The necessity of good habits.

We all know the sayings, “Nothing worth having is easy” and “If you keep doing what you’ve always done you’ll get what you’ve always got”‘ sadly these sayings drive home relevant truths.

I wish they didn’t. Seems like everything I like or am fond of is bad for me in some way, shape or form. If I eat to excess I will become fat, If I don’t take enough exercise I will be flabby and out of shape, If I don’t exercise my brain I will lose its power, If I don’t practise love I will grow and nurture hate in its stead.

It frustrates me. The truth is I am lazy. I want all the success and recognition without the hard work and sweat. Having been an habitual procrastinator how do you change? How do you discipline yourself and your soul and your body to gain the reward?

Well the good thing is the desire for change is a strong motivator in winning this battle. It’s surviving that initial burst of novelty and enthusiasm that’s the tough part. It takes 6 weeks to form a habit but the statistics show that many of us give up new healthy habits or self-improvement challenges within just one week, similar to the length of time New Years resolutions last.

This year is not significant in itself for me. It is however a year that I want to address some issues in my life. Some of these are selfish ones like losing weight and toning up, although that will benefit my family too because hopefully it will increase my lifespan. Some of my desires for change such as trying to be more patient, spending more time in prayer and reading my bible are bound to affect others also, like a ripple across the water.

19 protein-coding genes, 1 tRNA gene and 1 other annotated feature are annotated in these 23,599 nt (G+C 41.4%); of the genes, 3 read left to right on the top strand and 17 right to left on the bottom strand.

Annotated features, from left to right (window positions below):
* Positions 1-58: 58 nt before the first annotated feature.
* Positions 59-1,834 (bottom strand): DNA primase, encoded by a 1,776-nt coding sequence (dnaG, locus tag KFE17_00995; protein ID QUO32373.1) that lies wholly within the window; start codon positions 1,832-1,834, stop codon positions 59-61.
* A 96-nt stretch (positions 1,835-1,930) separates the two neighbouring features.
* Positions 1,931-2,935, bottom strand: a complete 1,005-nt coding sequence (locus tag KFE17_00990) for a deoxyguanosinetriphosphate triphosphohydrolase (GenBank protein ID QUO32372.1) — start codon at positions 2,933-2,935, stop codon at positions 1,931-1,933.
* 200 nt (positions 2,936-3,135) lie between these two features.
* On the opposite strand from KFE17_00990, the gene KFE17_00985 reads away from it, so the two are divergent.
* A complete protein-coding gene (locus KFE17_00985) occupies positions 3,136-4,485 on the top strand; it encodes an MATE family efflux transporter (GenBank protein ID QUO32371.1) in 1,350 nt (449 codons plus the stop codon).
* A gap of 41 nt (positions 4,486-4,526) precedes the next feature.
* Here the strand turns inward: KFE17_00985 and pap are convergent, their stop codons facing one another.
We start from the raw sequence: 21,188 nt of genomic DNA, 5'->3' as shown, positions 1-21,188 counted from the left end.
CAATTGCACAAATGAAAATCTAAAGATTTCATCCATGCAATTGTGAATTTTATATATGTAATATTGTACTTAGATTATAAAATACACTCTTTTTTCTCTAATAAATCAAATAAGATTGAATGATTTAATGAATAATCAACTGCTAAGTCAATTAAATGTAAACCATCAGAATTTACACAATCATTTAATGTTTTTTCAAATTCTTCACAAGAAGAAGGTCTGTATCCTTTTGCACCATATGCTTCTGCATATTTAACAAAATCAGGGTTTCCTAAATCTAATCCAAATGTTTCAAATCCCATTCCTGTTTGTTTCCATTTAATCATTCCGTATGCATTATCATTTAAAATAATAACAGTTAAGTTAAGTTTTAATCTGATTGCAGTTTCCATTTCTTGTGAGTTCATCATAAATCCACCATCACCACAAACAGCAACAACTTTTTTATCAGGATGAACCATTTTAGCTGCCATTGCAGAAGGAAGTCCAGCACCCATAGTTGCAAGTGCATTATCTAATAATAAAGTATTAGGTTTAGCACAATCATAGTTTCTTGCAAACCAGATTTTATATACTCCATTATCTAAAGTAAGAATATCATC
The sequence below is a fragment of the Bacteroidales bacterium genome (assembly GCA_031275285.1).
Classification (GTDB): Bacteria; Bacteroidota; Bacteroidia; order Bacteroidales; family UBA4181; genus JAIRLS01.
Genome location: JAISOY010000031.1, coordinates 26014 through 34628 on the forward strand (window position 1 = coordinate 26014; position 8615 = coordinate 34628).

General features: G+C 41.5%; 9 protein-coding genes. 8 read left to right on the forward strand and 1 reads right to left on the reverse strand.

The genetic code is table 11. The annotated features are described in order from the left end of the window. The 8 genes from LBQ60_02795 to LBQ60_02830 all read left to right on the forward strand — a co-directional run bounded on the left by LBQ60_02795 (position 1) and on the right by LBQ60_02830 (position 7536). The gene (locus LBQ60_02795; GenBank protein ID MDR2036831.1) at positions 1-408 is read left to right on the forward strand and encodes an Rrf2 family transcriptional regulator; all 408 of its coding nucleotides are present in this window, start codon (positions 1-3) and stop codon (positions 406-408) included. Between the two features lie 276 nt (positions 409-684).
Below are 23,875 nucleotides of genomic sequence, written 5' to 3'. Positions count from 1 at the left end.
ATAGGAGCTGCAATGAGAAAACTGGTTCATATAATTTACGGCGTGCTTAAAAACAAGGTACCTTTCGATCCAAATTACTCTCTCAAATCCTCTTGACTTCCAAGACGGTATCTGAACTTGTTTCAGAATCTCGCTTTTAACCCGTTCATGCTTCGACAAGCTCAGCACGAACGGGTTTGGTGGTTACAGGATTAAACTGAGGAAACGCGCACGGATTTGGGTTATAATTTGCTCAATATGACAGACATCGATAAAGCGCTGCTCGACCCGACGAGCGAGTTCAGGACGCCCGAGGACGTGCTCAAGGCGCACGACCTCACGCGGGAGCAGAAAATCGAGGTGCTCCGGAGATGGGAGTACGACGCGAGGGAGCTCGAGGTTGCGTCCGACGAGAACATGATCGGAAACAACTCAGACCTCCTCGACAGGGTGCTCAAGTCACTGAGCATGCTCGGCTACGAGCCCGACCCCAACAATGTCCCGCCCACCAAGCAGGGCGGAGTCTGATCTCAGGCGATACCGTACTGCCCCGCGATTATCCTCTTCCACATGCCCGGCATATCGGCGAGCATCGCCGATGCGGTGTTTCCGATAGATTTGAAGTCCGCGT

I will never be anyone else. I cannot be and mostly I don’t want to. I do however owe it to myself and other people to be the best possible version of myself.

So that is why I will keep practising healthy habits, good housekeeping and better social skills because I may absolutely detest the process but I greatly appreciate the end results!

Till next time.

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5 thoughts on “The necessity of good habits.

  1. You speak for a great majority of people in this post! We want the benefits without the work in many things. Sadly, it doesn’t “work” that way at all…

    I suppose one must reach the point of wanting a different outcome more than they want another failure. I know I quit smoking…at least 50 times! And then one evening, I thought I was really having a heart attack. The scare pushed me to finally quit…instantly!

    Old habits are hard to break. Being “uncomfortable” and pushing ourselves isn’t the way we want to live. Yet, it comes to that with some things.

    Good post…

    Ed

      1. What was even worse, I had a mild heart attack a few years before…as a very young man…and continued to smoke for several years afterward! Talk about being dumb…

        That’s why the return of those pains that evening at dinner made the situation even more frightening! I finally “wised up” that evening…

        Oddly enough, this diet is harder for me to “swallow” than quitting smoking. However, I will be successful!

        Enjoy your day, my dear, and thanks for the comments as always!

        Ed

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